The pregnant women in the marketplace avoid her foodstand, afraid that whatever twisted her baby in the womb is contagious. Her mother says it came out deformed and dumb because she ate rabbit meat while she was pregnant. Her mother-in-law says it’s because she’s evil. The other villagers just say she has a “dirty womb.” The pediatricians at the nice hospitals use strange English words like “clept lip,” “cerebral palsy,” and “Down’s Syndrome.”
But the medicine man in her parents’ village says the child has “fish disease” and is more suited for living in the water than on the land. No matter where she looks, she cannot find a cure for her baby boy. The local doctor is a crook, the holy man a perverted charlatan. Folk remedies fail and Western doctors are too expensive. There is a legend that abandoned babies are gathered up by spirits living in the mountains, but Essuman (Rukiyat Masud) is unsure. But what else is there to do?
The debut feature by Ghanaian director Priscilla Anany, “Children of the Mountain” is a quiet, heartrending tale of motherhood.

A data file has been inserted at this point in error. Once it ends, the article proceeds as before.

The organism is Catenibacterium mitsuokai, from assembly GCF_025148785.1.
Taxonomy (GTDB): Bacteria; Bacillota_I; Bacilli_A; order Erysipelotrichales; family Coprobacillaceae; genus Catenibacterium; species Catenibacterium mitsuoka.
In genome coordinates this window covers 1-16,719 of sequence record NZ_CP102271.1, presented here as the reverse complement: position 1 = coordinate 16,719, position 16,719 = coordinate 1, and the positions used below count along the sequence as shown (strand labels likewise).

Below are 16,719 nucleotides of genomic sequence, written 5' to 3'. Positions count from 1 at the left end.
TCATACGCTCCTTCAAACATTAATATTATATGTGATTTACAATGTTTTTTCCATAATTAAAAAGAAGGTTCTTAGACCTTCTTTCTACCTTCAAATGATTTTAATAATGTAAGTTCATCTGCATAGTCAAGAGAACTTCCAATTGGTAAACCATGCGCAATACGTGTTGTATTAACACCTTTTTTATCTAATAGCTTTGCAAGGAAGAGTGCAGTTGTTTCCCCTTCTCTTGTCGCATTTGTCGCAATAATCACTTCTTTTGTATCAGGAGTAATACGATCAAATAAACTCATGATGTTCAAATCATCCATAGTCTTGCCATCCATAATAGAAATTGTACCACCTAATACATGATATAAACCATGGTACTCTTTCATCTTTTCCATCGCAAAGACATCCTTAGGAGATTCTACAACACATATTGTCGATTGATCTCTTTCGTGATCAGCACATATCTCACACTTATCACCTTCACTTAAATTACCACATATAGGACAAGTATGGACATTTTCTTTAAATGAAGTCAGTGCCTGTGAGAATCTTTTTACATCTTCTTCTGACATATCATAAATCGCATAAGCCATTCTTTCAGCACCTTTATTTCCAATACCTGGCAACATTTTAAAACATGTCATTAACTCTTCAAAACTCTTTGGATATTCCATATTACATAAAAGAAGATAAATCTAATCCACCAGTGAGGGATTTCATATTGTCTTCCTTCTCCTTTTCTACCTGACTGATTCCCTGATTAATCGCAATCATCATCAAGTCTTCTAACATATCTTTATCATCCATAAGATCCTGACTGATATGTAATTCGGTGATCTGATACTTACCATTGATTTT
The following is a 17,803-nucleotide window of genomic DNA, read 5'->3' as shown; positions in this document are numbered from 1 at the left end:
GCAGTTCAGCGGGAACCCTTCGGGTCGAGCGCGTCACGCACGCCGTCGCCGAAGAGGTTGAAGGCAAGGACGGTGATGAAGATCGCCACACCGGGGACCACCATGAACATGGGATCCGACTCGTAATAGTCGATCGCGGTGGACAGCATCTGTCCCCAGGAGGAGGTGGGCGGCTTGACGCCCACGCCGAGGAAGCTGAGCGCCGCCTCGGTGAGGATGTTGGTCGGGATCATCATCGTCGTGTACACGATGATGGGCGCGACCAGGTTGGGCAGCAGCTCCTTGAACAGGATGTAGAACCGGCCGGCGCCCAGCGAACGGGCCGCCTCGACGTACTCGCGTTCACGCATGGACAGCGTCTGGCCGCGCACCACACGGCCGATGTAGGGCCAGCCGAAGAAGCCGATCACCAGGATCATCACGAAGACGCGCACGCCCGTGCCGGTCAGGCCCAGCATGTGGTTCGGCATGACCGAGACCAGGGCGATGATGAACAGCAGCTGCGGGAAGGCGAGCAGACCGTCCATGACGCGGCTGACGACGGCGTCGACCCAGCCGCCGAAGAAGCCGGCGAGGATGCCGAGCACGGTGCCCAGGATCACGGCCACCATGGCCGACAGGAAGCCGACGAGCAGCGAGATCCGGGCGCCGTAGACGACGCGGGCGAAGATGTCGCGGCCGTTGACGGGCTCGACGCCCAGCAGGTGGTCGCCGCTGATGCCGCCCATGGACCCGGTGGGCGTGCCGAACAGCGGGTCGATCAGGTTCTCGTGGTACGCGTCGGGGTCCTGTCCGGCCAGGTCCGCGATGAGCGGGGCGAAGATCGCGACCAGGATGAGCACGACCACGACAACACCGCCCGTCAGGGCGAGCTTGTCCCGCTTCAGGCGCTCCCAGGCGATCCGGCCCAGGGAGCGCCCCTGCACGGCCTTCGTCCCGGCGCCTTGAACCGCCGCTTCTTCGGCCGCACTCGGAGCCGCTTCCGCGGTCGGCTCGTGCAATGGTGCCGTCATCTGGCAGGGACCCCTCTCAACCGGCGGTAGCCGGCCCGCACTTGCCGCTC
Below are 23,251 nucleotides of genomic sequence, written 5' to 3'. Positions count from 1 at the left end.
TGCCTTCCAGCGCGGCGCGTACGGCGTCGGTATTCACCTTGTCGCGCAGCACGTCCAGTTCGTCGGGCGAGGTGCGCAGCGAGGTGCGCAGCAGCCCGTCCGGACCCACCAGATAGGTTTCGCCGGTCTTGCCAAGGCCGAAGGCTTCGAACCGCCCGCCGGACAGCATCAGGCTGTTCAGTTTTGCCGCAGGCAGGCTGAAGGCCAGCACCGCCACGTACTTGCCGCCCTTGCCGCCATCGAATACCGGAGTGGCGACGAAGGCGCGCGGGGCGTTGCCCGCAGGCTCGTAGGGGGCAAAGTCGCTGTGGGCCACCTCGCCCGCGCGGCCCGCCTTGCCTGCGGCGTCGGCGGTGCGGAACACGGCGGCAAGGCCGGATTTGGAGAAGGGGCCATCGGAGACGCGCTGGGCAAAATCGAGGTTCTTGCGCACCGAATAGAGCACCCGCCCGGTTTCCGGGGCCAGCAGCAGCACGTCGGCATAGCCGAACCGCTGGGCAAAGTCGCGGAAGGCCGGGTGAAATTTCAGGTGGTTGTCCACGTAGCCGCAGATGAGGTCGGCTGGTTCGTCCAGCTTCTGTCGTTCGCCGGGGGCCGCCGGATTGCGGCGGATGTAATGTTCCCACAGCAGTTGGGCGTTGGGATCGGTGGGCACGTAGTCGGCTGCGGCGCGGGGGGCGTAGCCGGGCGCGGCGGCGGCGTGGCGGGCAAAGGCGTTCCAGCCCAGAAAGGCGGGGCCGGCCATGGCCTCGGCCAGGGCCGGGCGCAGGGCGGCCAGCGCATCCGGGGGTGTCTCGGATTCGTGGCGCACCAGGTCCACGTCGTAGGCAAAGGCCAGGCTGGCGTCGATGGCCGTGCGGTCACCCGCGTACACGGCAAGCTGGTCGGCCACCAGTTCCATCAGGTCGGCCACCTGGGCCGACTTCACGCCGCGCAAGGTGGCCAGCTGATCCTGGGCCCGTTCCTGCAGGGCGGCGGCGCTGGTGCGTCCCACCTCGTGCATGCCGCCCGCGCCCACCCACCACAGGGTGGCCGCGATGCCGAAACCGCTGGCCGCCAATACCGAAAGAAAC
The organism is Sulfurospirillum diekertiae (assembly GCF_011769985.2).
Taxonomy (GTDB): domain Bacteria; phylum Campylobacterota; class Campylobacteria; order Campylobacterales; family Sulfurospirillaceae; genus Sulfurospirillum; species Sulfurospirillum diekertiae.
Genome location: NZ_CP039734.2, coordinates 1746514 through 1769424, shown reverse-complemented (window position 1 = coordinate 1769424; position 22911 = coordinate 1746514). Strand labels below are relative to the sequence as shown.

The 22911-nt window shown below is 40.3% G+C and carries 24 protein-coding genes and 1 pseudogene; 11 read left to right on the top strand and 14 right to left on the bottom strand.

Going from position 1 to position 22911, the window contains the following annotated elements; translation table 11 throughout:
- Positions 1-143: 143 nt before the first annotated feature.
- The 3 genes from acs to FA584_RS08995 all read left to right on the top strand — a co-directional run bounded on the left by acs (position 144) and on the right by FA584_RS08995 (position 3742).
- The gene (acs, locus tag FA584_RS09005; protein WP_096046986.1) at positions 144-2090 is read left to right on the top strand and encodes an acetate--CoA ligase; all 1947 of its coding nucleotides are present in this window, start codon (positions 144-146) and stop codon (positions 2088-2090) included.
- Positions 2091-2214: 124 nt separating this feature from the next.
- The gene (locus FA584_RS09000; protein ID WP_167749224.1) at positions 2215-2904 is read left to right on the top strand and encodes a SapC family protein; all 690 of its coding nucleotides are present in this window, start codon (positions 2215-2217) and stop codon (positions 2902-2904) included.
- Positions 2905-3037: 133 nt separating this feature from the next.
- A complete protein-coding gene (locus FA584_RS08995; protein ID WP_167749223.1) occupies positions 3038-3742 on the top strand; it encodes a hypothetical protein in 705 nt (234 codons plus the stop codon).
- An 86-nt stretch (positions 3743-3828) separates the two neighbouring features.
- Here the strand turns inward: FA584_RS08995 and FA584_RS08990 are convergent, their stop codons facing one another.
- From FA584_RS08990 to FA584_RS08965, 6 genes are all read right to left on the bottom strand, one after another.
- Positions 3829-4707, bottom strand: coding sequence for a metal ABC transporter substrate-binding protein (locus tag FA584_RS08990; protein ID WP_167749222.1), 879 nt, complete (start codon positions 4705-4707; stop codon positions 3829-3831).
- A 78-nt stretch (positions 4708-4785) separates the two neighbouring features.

Many of the story’s vignettes are familiar as they have been used in other independent films before this one about the women of the developing world. Yet Anany’s eye proves equally caustic and sympathetic to her native country.
“Children of the Mountain” sees Ghana at a crossroads between science and superstition, equally quick to cling to the past and to yearn for the future. It is this Ghana which makes the film stand out–dynamic, colorful, and as in the films of Ousmane Sembène, perfectly capable of solving its own problems.
“Children” is a leisurely sit, seeming to emulate the more casual “Ghanaian Time” which Anany described in interviews as characteristic of Ghana: people rarely showing up on time, coming and going on their own schedules. But somehow I feel cutting it down would have cheapened it and diluted its emotional impact. Sometimes it is better to sit and observe and let the world of a film wash over us.